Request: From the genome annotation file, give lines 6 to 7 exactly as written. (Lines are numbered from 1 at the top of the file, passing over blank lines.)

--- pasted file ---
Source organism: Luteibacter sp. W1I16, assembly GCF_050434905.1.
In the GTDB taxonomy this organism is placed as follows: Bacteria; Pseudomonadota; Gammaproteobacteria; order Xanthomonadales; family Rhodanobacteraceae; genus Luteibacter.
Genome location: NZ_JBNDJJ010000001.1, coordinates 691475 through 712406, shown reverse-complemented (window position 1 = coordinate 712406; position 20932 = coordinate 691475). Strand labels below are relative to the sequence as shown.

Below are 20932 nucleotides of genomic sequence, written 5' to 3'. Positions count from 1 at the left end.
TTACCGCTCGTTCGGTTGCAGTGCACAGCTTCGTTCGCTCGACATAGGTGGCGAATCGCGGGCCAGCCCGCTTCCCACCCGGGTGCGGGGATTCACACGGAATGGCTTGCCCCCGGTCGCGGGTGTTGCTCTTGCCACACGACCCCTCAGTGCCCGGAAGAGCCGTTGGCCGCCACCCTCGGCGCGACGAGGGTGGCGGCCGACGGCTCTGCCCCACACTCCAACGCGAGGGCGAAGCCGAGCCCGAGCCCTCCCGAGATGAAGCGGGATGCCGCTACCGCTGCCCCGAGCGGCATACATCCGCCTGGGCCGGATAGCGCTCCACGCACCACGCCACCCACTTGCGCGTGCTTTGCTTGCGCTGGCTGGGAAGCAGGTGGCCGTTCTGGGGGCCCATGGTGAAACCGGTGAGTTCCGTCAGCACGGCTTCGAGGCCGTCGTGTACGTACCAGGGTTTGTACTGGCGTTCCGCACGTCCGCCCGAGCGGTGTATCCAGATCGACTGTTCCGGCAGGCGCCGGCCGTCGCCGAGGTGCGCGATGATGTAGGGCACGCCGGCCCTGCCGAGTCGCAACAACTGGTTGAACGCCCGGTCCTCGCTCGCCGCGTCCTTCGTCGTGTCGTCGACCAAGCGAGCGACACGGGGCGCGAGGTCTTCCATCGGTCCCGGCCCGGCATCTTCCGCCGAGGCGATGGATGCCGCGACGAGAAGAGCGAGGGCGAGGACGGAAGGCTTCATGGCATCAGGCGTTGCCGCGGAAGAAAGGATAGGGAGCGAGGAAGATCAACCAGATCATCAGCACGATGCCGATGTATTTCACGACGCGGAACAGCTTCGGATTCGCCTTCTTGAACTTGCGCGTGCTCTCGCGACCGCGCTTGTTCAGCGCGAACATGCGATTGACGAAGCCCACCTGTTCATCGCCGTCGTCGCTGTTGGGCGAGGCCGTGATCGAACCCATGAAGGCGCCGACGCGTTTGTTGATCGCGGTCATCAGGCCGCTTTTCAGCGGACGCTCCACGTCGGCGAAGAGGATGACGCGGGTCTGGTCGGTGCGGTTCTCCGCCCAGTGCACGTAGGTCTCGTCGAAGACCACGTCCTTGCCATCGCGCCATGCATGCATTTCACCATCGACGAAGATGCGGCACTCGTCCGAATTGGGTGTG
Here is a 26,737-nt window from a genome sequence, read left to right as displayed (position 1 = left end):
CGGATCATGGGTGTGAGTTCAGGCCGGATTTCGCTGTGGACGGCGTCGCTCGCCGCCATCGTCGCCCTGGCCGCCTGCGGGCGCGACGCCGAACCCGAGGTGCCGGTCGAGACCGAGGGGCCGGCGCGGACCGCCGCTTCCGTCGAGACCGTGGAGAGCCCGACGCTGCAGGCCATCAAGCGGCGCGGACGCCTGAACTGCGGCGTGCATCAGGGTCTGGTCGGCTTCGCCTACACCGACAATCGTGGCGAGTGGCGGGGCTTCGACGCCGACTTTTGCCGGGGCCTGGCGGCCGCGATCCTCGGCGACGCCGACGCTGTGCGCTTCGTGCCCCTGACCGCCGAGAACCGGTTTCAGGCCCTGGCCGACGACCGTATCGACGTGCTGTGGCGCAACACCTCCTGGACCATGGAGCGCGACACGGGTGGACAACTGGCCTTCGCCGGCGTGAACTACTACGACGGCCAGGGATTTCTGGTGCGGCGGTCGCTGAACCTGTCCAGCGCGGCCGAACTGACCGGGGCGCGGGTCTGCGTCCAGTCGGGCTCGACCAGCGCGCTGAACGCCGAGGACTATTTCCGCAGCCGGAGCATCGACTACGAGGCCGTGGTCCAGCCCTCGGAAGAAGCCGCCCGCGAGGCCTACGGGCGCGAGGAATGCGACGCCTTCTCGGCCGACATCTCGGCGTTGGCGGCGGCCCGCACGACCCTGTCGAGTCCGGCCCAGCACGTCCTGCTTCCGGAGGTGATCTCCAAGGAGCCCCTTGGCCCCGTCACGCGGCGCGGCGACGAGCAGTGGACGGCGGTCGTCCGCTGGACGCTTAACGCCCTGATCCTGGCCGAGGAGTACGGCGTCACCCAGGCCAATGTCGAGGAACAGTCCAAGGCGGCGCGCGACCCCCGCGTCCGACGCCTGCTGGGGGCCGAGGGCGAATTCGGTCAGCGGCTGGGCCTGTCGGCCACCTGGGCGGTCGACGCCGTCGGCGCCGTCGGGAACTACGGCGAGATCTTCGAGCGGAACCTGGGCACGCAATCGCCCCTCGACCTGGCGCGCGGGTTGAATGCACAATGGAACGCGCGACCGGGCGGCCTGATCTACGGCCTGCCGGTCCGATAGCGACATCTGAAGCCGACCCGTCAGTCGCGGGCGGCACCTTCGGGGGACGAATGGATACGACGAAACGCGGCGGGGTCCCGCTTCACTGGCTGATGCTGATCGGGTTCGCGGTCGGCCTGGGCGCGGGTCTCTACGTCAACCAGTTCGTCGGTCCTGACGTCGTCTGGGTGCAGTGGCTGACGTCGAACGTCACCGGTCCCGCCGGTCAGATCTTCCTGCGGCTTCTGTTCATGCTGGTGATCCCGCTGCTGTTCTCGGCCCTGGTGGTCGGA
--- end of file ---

Here is a 26,737-nt window from a genome sequence, read left to right as displayed (position 1 = left end):
CGGATCATGGGTGTGAGTTCAGGCCGGATTTCGCTGTGGACGGCGTCGCTCGCCGCCATCGTCGCCCTGGCCGCCTGCGGGCGCGACGCCGAACCCGAGGTGCCGGTCGAGACCGAGGGGCCGGCGCGGACCGCCGCTTCCGTCGAGACCGTGGAGAGCCCGACGCTGCAGGCCATCAAGCGGCGCGGACGCCTGAACTGCGGCGTGCATCAGGGTCTGGTCGGCTTCGCCTACACCGACAATCGTGGCGAGTGGCGGGGCTTCGACGCCGACTTTTGCCGGGGCCTGGCGGCCGCGATCCTCGGCGACGCCGACGCTGTGCGCTTCGTGCCCCTGACCGCCGAGAACCGGTTTCAGGCCCTGGCCGACGACCGTATCGACGTGCTGTGGCGCAACACCTCCTGGACCATGGAGCGCGACACGGGTGGACAACTGGCCTTCGCCGGCGTGAACTACTACGACGGCCAGGGATTTCTGGTGCGGCGGTCGCTGAACCTGTCCAGCGCGGCCGAACTGACCGGGGCGCGGGTCTGCGTCCAGTCGGGCTCGACCAGCGCGCTGAACGCCGAGGACTATTTCCGCAGCCGGAGCATCGACTACGAGGCCGTGGTCCAGCCCTCGGAAGAAGCCGCCCGCGAGGCCTACGGGCGCGAGGAATGCGACGCCTTCTCGGCCGACATCTCGGCGTTGGCGGCGGCCCGCACGACCCTGTCGAGTCCGGCCCAGCACGTCCTGCTTCCGGAGGTGATCTCCAAGGAGCCCCTTGGCCCCGTCACGCGGCGCGGCGACGAGCAGTGGACGGCGGTCGTCCGCTGGACGCTTAACGCCCTGATCCTGGCCGAGGAGTACGGCGTCACCCAGGCCAATGTCGAGGAACAGTCCAAGGCGGCGCGCGACCCCCGCGTCCGACGCCTGCTGGGGGCCGAGGGCGAATTCGGTCAGCGGCTGGGCCTGTCGGCCACCTGGGCGGTCGACGCCGTCGGCGCCGTCGGGAACTACGGCGAGATCTTCGAGCGGAACCTGGGCACGCAATCGCCCCTCGACCTGGCGCGCGGGTTGAATGCACAATGGAACGCGCGACCGGGCGGCCTGATCTACGGCCTGCCGGTCCGATAGCGACATCTGAAGCCGACCCGTCAGTCGCGGGCGGCACCTTCGGGGGACGAATGGATACGACGAAACGCGGCGGGGTCCCGCTTCACTGGCTGATGCTGATCGGGTTCGCGGTCGGCCTGGGCGCGGGTCTCTACGTCAACCAGTTCGTCGGTCCTGACGTCGTCTGGGTGCAGTGGCTGACGTCGAACGTCACCGGTCCCGCCGGTCAGATCTTCCTGCGGCTTCTGTTCATGCTGGTGATCCCGCTGCTGTTCTCGGCCCTGGTGGTCGGA